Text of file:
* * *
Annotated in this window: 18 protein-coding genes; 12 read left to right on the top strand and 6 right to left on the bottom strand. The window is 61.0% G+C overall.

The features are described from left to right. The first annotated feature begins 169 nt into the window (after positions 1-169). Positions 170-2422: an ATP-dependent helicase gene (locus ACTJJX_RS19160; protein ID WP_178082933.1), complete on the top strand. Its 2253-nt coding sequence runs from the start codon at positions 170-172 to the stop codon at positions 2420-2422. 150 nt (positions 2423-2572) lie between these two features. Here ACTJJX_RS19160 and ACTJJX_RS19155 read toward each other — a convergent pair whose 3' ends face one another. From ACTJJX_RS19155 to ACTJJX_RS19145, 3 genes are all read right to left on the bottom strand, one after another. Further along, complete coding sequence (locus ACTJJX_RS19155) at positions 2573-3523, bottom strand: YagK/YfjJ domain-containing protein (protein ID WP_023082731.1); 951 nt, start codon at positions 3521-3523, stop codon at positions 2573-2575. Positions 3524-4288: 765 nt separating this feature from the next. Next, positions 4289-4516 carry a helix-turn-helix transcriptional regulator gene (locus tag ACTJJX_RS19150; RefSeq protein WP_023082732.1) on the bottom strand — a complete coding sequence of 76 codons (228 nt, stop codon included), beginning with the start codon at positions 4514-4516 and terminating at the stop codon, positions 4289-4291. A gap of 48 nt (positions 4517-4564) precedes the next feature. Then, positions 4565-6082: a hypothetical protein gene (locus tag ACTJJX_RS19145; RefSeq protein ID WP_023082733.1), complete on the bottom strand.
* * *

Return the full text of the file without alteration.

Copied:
Annotated in this window: 18 protein-coding genes; 12 read left to right on the top strand and 6 right to left on the bottom strand. The window is 61.0% G+C overall.

The features are described from left to right. The first annotated feature begins 169 nt into the window (after positions 1-169). Positions 170-2422: an ATP-dependent helicase gene (locus ACTJJX_RS19160; protein ID WP_178082933.1), complete on the top strand. Its 2253-nt coding sequence runs from the start codon at positions 170-172 to the stop codon at positions 2420-2422. 150 nt (positions 2423-2572) lie between these two features. Here ACTJJX_RS19160 and ACTJJX_RS19155 read toward each other — a convergent pair whose 3' ends face one another. From ACTJJX_RS19155 to ACTJJX_RS19145, 3 genes are all read right to left on the bottom strand, one after another. Further along, complete coding sequence (locus ACTJJX_RS19155) at positions 2573-3523, bottom strand: YagK/YfjJ domain-containing protein (protein ID WP_023082731.1); 951 nt, start codon at positions 3521-3523, stop codon at positions 2573-2575. Positions 3524-4288: 765 nt separating this feature from the next. Next, positions 4289-4516 carry a helix-turn-helix transcriptional regulator gene (locus tag ACTJJX_RS19150; RefSeq protein WP_023082732.1) on the bottom strand — a complete coding sequence of 76 codons (228 nt, stop codon included), beginning with the start codon at positions 4514-4516 and terminating at the stop codon, positions 4289-4291. A gap of 48 nt (positions 4517-4564) precedes the next feature. Then, positions 4565-6082: a hypothetical protein gene (locus tag ACTJJX_RS19145; RefSeq protein ID WP_023082733.1), complete on the bottom strand.